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Critical Apreaciation - the bridge

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Critical Appreciation This text is an excerpt from The Idea of Perfection by Australian author Kate Grenville. The excerpt is taken from the passage where Douglas Cheeseman, a structural engineer contemplates the craftsmanship and surroundings of the bridge. The first thing we can say about this text is the importance of lexical fields. Indeed, by looking at the excerpt's word cloud and by connecting words with the same connotations, we end up with four lexical fields. The first one is nature which is represented with words such as "organic", "stones" "timbers" "water", "trees", "sand", "dragonfly", "branches", "pool", "bubbling" etc. This lexical field gives a sense of the bridge blending into the nature surrounding it as it is itself made of "timber". This lexical field also gives the reader the sense of the bridge being a ... bridge between men and nature so that the men who have lost this connection through the generations can make it live again. ...read more.


It also makes the reader more attentive to the text as he may have to read the passage several times to comprehend the full meaning of the words. Secondly, characterization is important in this excerpt although it might not seem to be. Indeed, we can see that the narrator is probably very sensitive and contemplative to his surroundings. For example "He stood with his boots sinking in the soft sand" shows that he is still and has been for long times. He is contemplating the nature around him as well as the skill involved in the building of the bridge. This is further assessed by the contrast between the narrator immobility and nature active movement. Indeed, expressions such as "Pale sand fanned out in the water", "a dragonfly danced above a pucker of current", "a leaf twirled down out of the trees"z and "the water bubbled mildly down through slopes of rounded stones" show that nature is in full bloom and very active compared to the narrator's attitude. ...read more.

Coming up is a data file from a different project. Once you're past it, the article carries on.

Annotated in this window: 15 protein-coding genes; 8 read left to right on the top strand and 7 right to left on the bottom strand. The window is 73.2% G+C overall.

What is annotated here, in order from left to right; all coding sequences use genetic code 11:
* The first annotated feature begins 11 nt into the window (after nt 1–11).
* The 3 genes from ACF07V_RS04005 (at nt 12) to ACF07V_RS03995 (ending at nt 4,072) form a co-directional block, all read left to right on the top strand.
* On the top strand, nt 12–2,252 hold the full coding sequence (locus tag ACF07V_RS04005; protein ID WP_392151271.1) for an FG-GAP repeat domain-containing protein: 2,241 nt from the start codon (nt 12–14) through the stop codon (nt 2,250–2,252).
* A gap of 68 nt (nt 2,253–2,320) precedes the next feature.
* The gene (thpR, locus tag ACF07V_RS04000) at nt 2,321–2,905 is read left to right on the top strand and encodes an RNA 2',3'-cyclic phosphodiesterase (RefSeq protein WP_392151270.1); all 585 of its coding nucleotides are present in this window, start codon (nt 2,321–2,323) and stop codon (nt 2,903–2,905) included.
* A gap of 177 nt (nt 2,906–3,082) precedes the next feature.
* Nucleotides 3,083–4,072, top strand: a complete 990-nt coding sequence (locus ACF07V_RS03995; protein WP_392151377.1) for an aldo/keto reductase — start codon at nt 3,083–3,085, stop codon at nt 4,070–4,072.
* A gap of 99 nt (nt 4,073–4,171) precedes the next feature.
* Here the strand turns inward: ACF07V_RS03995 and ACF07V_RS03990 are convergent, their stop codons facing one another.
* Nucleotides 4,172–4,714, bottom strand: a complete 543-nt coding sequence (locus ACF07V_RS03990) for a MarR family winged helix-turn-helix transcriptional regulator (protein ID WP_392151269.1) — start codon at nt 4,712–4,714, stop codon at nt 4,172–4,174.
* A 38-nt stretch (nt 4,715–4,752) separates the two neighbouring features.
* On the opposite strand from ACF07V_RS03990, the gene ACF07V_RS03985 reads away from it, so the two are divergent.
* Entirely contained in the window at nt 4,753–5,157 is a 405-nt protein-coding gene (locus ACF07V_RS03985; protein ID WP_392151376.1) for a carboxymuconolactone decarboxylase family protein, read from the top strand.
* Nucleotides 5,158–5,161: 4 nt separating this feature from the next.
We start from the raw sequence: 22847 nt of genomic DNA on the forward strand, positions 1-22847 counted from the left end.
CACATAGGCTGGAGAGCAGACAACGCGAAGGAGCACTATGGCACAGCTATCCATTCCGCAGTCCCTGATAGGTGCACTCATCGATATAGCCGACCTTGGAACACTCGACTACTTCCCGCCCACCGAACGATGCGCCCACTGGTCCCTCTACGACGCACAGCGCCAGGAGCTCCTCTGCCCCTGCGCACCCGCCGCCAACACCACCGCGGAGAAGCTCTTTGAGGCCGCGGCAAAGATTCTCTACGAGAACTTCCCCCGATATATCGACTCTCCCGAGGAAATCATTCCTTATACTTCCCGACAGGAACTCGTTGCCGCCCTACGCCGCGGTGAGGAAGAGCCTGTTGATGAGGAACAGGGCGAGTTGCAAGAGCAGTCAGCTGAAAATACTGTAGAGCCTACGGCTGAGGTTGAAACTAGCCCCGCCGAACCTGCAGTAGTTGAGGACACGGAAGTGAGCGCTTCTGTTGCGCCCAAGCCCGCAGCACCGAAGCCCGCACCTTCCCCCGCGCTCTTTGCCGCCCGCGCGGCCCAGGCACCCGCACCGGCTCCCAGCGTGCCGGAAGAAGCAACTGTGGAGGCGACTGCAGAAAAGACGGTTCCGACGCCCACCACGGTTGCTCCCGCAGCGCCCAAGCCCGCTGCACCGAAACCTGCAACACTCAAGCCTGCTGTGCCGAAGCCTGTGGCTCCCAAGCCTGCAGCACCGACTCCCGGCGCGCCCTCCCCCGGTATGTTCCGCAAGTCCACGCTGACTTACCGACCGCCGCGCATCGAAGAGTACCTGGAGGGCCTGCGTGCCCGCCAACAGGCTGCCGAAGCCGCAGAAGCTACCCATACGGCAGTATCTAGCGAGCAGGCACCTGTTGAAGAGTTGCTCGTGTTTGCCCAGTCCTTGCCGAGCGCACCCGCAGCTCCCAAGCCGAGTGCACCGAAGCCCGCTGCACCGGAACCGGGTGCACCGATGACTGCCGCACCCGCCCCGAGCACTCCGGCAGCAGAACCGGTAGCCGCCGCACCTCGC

Here these two worlds are one of thriving nature and one of a tamed environment disrespected by humans and their way of living. The narrator is therefore that much important as we is one of the few men who can deeply understand nature and contemplate it without need, without greed. Finally, we can say that the last line of the text "True was the words carpenters used. It was as if they thought there was something moral about it" shows that the skilled craftsmen who have erected this bridge not only wanted to make it sturdy, or nice-looking but as a commemoration of the link between men and their surroundings, between men and nature. As a conclusion we can say, that the writer conveys many different atmospheres in this text. We have seen that nature is an appeasing presence, that there is a certain amount of mystery involved in the "upside-down world". We have also shown that the character is one of the few comprehensive and sensitive human beings around and the there is a strong sense of nearly religious thought behind the building of the bridge. ...read more.

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